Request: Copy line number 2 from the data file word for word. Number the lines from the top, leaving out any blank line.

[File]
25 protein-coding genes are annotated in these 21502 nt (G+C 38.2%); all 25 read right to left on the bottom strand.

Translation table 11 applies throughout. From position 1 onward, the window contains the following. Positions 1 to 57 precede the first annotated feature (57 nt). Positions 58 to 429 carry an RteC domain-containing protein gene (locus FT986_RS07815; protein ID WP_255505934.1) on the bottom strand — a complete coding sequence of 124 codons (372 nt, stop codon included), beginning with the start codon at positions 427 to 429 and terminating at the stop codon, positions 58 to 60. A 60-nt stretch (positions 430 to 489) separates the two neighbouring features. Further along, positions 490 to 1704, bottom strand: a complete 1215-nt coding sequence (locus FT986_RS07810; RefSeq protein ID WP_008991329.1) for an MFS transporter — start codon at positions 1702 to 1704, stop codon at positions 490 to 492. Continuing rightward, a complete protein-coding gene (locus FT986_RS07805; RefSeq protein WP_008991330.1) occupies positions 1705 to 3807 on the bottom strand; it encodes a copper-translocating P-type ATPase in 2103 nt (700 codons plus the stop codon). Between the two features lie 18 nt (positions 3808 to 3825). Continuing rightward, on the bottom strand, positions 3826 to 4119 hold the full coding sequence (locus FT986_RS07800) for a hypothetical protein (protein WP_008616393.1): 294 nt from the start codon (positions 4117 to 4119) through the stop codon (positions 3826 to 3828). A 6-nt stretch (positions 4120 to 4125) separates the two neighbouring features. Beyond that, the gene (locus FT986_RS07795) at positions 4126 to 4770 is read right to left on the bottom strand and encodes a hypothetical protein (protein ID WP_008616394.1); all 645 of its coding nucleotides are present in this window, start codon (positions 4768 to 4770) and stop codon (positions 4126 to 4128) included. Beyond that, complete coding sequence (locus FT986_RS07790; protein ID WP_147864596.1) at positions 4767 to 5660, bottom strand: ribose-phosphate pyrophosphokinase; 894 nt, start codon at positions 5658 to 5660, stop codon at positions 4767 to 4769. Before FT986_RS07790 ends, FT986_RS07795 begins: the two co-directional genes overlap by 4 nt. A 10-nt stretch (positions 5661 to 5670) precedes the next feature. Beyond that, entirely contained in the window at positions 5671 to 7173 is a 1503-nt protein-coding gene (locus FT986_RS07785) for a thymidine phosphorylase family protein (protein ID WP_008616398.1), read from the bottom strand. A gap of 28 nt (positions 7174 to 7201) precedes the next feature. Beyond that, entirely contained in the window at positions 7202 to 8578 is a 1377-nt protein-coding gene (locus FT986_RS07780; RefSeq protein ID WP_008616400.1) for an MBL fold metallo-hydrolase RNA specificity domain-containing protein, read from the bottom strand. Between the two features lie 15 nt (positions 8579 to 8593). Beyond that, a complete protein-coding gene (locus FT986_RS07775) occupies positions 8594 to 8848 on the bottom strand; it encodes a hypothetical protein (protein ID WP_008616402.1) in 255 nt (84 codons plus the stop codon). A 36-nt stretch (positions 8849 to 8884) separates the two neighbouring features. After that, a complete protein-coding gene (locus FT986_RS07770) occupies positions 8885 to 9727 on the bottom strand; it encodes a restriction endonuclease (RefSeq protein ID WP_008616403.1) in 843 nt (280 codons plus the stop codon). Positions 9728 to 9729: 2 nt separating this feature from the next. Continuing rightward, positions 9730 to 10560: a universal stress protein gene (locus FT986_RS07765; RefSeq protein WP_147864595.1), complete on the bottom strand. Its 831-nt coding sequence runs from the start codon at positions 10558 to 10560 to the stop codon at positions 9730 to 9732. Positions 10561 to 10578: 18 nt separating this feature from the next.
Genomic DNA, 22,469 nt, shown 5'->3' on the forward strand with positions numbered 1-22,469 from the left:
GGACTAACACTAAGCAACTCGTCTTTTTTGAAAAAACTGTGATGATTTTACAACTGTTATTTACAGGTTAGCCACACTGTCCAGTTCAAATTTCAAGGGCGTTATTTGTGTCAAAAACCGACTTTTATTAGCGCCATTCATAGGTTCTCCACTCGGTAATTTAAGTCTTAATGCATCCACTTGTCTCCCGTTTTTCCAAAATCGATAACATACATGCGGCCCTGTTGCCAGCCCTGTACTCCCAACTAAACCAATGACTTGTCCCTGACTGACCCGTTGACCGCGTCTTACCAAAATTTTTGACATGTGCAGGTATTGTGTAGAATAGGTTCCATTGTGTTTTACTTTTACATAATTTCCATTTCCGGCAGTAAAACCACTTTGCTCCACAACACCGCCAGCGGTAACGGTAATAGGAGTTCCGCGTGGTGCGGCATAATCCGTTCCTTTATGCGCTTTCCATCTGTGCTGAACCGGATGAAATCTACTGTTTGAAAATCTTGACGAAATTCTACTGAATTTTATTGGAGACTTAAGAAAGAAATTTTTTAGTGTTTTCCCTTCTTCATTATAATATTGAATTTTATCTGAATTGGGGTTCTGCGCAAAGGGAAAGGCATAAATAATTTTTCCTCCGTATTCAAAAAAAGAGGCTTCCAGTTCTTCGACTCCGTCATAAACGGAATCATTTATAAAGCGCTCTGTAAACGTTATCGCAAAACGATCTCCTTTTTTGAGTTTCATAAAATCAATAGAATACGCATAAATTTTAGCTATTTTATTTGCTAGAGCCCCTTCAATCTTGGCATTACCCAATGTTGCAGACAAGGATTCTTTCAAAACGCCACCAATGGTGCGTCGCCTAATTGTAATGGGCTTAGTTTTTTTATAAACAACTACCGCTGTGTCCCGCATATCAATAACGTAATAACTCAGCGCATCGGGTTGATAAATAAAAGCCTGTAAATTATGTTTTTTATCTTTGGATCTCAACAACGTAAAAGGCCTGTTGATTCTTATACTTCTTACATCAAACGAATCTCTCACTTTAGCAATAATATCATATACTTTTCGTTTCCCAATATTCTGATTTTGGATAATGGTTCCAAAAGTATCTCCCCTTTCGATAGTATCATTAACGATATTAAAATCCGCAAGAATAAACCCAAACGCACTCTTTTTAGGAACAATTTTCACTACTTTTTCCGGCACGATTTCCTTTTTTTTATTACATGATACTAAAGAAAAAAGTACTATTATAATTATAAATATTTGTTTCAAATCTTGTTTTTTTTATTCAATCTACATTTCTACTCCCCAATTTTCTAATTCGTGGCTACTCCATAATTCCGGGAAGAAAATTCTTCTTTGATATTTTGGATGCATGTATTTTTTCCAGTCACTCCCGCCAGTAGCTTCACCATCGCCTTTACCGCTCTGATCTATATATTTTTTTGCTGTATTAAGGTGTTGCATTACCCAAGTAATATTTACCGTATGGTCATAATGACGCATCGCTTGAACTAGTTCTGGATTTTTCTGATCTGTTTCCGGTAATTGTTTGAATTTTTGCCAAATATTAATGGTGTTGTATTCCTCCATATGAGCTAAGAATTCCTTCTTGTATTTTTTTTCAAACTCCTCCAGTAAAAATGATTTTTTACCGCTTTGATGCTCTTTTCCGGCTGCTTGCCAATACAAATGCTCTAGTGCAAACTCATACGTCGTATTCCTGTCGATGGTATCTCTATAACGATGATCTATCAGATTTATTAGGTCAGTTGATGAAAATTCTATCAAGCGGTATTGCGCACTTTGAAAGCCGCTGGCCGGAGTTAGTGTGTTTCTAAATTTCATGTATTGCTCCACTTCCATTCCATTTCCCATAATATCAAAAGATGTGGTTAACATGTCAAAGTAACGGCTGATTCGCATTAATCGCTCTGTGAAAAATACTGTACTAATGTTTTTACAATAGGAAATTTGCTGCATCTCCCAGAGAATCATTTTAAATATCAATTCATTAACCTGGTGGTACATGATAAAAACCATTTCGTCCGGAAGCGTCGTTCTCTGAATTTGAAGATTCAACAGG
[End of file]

Translation table 11 applies throughout. From position 1 onward, the window contains the following. Positions 1 to 57 precede the first annotated feature (57 nt). Positions 58 to 429 carry an RteC domain-containing protein gene (locus FT986_RS07815; protein ID WP_255505934.1) on the bottom strand — a complete coding sequence of 124 codons (372 nt, stop codon included), beginning with the start codon at positions 427 to 429 and terminating at the stop codon, positions 58 to 60. A 60-nt stretch (positions 430 to 489) separates the two neighbouring features. Further along, positions 490 to 1704, bottom strand: a complete 1215-nt coding sequence (locus FT986_RS07810; RefSeq protein ID WP_008991329.1) for an MFS transporter — start codon at positions 1702 to 1704, stop codon at positions 490 to 492. Continuing rightward, a complete protein-coding gene (locus FT986_RS07805; RefSeq protein WP_008991330.1) occupies positions 1705 to 3807 on the bottom strand; it encodes a copper-translocating P-type ATPase in 2103 nt (700 codons plus the stop codon). Between the two features lie 18 nt (positions 3808 to 3825). Continuing rightward, on the bottom strand, positions 3826 to 4119 hold the full coding sequence (locus FT986_RS07800) for a hypothetical protein (protein WP_008616393.1): 294 nt from the start codon (positions 4117 to 4119) through the stop codon (positions 3826 to 3828). A 6-nt stretch (positions 4120 to 4125) separates the two neighbouring features. Beyond that, the gene (locus FT986_RS07795) at positions 4126 to 4770 is read right to left on the bottom strand and encodes a hypothetical protein (protein ID WP_008616394.1); all 645 of its coding nucleotides are present in this window, start codon (positions 4768 to 4770) and stop codon (positions 4126 to 4128) included. Beyond that, complete coding sequence (locus FT986_RS07790; protein ID WP_147864596.1) at positions 4767 to 5660, bottom strand: ribose-phosphate pyrophosphokinase; 894 nt, start codon at positions 5658 to 5660, stop codon at positions 4767 to 4769. Before FT986_RS07790 ends, FT986_RS07795 begins: the two co-directional genes overlap by 4 nt. A 10-nt stretch (positions 5661 to 5670) precedes the next feature. Beyond that, entirely contained in the window at positions 5671 to 7173 is a 1503-nt protein-coding gene (locus FT986_RS07785) for a thymidine phosphorylase family protein (protein ID WP_008616398.1), read from the bottom strand. A gap of 28 nt (positions 7174 to 7201) precedes the next feature. Beyond that, entirely contained in the window at positions 7202 to 8578 is a 1377-nt protein-coding gene (locus FT986_RS07780; RefSeq protein ID WP_008616400.1) for an MBL fold metallo-hydrolase RNA specificity domain-containing protein, read from the bottom strand. Between the two features lie 15 nt (positions 8579 to 8593). Beyond that, a complete protein-coding gene (locus FT986_RS07775) occupies positions 8594 to 8848 on the bottom strand; it encodes a hypothetical protein (protein ID WP_008616402.1) in 255 nt (84 codons plus the stop codon). A 36-nt stretch (positions 8849 to 8884) separates the two neighbouring features. After that, a complete protein-coding gene (locus FT986_RS07770) occupies positions 8885 to 9727 on the bottom strand; it encodes a restriction endonuclease (RefSeq protein ID WP_008616403.1) in 843 nt (280 codons plus the stop codon). Positions 9728 to 9729: 2 nt separating this feature from the next. Continuing rightward, positions 9730 to 10560: a universal stress protein gene (locus FT986_RS07765; RefSeq protein WP_147864595.1), complete on the bottom strand. Its 831-nt coding sequence runs from the start codon at positions 10558 to 10560 to the stop codon at positions 9730 to 9732. Positions 10561 to 10578: 18 nt separating this feature from the next.